Antibiotics are fundamental to modern medicine, essential for treating everything from routine skin infections to strep throat, and for protecting vulnerable patients receiving chemotherapy or being treated in intensive care units.
Although antibiotic resistance is not a new problem, its scope now constitutes a major threat to human health. According to the Centers for Disease Control and Prevention, at least 2 million Americans fall sick every year with antibiotic-resistant infections—and 23,000 die.
Medical and public health experts agree that addressing antibiotic resistance requires measures that will ensure both the prudent use of existing drugs and a robust pipeline of new drugs. Pew's antibiotic resistance project supports policies that would:
- Spur the creation of new antibiotics by removing the regulatory, economic, and scientific obstacles that impede antibiotic discovery and development.
- Establish stewardship programs to ensure that antibiotics are prescribed only when necessary in human health care settings.
- End the overuse of antibiotics in food animals.
Analysis shows more than 1 in 3 labels will not fully meet judicious use standards after implementation of FDA policy
New data needed to improve prescribing, combat threat of antibiotic resistance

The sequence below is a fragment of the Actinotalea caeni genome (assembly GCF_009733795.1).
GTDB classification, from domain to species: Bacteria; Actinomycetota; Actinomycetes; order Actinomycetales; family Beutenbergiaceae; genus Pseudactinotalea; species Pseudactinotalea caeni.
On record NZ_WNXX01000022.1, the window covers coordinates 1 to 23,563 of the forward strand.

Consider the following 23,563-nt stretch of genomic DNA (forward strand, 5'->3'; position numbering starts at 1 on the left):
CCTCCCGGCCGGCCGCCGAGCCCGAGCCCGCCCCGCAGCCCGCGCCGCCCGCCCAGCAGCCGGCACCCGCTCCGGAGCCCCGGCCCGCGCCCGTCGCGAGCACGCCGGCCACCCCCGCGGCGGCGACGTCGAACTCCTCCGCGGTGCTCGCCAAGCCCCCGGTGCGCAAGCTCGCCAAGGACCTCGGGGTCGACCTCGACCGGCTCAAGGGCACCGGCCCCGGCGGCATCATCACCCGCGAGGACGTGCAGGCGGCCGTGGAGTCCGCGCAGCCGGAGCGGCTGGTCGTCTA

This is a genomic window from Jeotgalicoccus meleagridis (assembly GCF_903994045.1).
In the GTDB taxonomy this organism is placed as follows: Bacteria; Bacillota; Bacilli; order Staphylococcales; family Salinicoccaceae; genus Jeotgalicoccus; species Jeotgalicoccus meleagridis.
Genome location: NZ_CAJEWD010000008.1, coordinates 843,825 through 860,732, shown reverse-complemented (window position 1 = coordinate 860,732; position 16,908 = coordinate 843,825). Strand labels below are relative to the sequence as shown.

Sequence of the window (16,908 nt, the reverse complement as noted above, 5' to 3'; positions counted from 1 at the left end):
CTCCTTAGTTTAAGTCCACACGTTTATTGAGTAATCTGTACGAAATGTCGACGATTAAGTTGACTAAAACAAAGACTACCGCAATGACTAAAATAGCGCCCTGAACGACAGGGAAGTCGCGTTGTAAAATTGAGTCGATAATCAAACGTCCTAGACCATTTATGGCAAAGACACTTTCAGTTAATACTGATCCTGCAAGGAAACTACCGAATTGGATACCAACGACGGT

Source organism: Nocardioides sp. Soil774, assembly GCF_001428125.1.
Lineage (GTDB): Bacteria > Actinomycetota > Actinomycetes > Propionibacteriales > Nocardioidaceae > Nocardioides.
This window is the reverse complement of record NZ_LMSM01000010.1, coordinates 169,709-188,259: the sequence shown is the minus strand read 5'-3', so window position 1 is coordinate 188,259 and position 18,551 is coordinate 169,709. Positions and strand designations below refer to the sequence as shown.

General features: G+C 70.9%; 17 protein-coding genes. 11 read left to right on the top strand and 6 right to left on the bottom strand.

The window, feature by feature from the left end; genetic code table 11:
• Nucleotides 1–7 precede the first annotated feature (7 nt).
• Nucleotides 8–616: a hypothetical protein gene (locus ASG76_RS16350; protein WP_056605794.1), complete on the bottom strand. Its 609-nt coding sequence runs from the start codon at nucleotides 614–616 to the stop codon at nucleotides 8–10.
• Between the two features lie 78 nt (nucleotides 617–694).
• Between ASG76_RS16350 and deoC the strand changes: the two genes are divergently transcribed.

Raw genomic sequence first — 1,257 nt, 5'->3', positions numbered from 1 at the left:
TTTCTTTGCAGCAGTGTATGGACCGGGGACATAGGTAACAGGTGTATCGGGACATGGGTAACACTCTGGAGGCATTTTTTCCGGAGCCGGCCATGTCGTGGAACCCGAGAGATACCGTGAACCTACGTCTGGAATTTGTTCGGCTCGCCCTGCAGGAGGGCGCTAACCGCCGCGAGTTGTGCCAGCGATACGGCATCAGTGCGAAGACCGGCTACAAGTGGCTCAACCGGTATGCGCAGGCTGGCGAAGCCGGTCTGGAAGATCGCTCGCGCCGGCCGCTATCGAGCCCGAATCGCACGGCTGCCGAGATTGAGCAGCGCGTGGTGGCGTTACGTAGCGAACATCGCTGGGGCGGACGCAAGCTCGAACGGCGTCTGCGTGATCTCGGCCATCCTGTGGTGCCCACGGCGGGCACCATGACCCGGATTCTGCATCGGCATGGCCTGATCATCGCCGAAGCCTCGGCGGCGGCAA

Nontraditional products are unlikely to fully substitute or replace antibiotic use but could provide new treatment options for patients through combined use with antibiotics or as a means of preventing an infection from taking hold. Questions remain regarding how nontraditional products should be tested for safety and efficacy, and how they could be used appropriately in the clinical setting. Read More
As of March 2017, an estimated 32 new products with the potential to treat or prevent serious bacterial infections are in clinical development. Below is a snapshot of the current nontraditional products pipeline, based on publicly available information and informed by external experts. It is updated periodically, as products advance or are known to drop out of development. Because this list is... Read More
On April 25 and 26, advocates from around the country will travel to Washington to meet with members of Congress and policymakers. These Supermoms Against Superbugs—including mothers, fathers, famers, chefs, and doctors—bring a unique perspective and their personal experience to raising awareness of the growing public health and national security threat posed by drug-resistant... Read More